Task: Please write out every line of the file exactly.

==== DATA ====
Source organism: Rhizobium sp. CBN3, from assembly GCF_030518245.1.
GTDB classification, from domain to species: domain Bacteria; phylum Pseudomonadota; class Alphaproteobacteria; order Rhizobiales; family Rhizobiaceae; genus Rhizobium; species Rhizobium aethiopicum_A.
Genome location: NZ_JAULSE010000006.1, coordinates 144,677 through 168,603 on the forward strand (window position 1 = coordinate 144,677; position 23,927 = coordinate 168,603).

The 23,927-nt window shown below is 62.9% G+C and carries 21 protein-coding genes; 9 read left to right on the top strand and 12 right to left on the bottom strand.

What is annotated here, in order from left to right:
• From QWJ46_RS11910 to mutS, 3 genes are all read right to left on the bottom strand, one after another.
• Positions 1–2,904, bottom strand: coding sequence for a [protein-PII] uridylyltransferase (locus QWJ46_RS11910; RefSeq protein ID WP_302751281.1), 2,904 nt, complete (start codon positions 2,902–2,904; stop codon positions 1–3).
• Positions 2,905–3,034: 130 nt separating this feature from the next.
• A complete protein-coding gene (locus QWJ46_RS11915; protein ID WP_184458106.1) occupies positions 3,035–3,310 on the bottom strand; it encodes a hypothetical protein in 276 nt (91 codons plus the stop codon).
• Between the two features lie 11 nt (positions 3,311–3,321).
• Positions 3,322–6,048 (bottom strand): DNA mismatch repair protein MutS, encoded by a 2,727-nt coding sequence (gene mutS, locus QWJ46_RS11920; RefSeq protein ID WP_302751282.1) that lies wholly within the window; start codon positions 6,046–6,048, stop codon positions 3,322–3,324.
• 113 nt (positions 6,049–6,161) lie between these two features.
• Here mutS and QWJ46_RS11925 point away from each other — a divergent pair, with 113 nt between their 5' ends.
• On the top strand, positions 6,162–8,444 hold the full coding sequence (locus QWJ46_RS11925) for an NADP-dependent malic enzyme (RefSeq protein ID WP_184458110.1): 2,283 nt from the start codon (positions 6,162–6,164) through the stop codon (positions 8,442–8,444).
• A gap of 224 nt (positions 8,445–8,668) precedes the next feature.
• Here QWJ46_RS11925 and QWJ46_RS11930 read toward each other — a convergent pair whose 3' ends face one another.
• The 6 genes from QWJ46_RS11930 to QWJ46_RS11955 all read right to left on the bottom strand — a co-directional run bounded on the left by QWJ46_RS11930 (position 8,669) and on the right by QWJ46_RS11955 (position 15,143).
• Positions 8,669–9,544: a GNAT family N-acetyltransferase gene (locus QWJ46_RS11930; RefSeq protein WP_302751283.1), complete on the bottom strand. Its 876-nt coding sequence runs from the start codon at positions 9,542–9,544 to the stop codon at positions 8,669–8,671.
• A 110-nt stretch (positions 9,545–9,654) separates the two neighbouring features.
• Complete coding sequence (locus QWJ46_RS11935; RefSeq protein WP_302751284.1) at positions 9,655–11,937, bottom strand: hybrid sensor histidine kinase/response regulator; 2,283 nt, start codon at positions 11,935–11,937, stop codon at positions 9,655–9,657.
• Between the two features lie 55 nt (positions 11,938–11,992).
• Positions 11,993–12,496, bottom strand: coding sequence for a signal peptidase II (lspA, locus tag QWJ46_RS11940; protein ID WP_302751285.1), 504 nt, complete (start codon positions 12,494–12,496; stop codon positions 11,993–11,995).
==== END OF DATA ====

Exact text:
Source organism: Rhizobium sp. CBN3, from assembly GCF_030518245.1.
GTDB classification, from domain to species: domain Bacteria; phylum Pseudomonadota; class Alphaproteobacteria; order Rhizobiales; family Rhizobiaceae; genus Rhizobium; species Rhizobium aethiopicum_A.
Genome location: NZ_JAULSE010000006.1, coordinates 144,677 through 168,603 on the forward strand (window position 1 = coordinate 144,677; position 23,927 = coordinate 168,603).

The 23,927-nt window shown below is 62.9% G+C and carries 21 protein-coding genes; 9 read left to right on the top strand and 12 right to left on the bottom strand.

What is annotated here, in order from left to right:
• From QWJ46_RS11910 to mutS, 3 genes are all read right to left on the bottom strand, one after another.
• Positions 1–2,904, bottom strand: coding sequence for a [protein-PII] uridylyltransferase (locus QWJ46_RS11910; RefSeq protein ID WP_302751281.1), 2,904 nt, complete (start codon positions 2,902–2,904; stop codon positions 1–3).
• Positions 2,905–3,034: 130 nt separating this feature from the next.
• A complete protein-coding gene (locus QWJ46_RS11915; protein ID WP_184458106.1) occupies positions 3,035–3,310 on the bottom strand; it encodes a hypothetical protein in 276 nt (91 codons plus the stop codon).
• Between the two features lie 11 nt (positions 3,311–3,321).
• Positions 3,322–6,048 (bottom strand): DNA mismatch repair protein MutS, encoded by a 2,727-nt coding sequence (gene mutS, locus QWJ46_RS11920; RefSeq protein ID WP_302751282.1) that lies wholly within the window; start codon positions 6,046–6,048, stop codon positions 3,322–3,324.
• 113 nt (positions 6,049–6,161) lie between these two features.
• Here mutS and QWJ46_RS11925 point away from each other — a divergent pair, with 113 nt between their 5' ends.
• On the top strand, positions 6,162–8,444 hold the full coding sequence (locus QWJ46_RS11925) for an NADP-dependent malic enzyme (RefSeq protein ID WP_184458110.1): 2,283 nt from the start codon (positions 6,162–6,164) through the stop codon (positions 8,442–8,444).
• A gap of 224 nt (positions 8,445–8,668) precedes the next feature.
• Here QWJ46_RS11925 and QWJ46_RS11930 read toward each other — a convergent pair whose 3' ends face one another.
• The 6 genes from QWJ46_RS11930 to QWJ46_RS11955 all read right to left on the bottom strand — a co-directional run bounded on the left by QWJ46_RS11930 (position 8,669) and on the right by QWJ46_RS11955 (position 15,143).
• Positions 8,669–9,544: a GNAT family N-acetyltransferase gene (locus QWJ46_RS11930; RefSeq protein WP_302751283.1), complete on the bottom strand. Its 876-nt coding sequence runs from the start codon at positions 9,542–9,544 to the stop codon at positions 8,669–8,671.
• A 110-nt stretch (positions 9,545–9,654) separates the two neighbouring features.
• Complete coding sequence (locus QWJ46_RS11935; RefSeq protein WP_302751284.1) at positions 9,655–11,937, bottom strand: hybrid sensor histidine kinase/response regulator; 2,283 nt, start codon at positions 11,935–11,937, stop codon at positions 9,655–9,657.
• Between the two features lie 55 nt (positions 11,938–11,992).
• Positions 11,993–12,496, bottom strand: coding sequence for a signal peptidase II (lspA, locus tag QWJ46_RS11940; protein ID WP_302751285.1), 504 nt, complete (start codon positions 12,494–12,496; stop codon positions 11,993–11,995).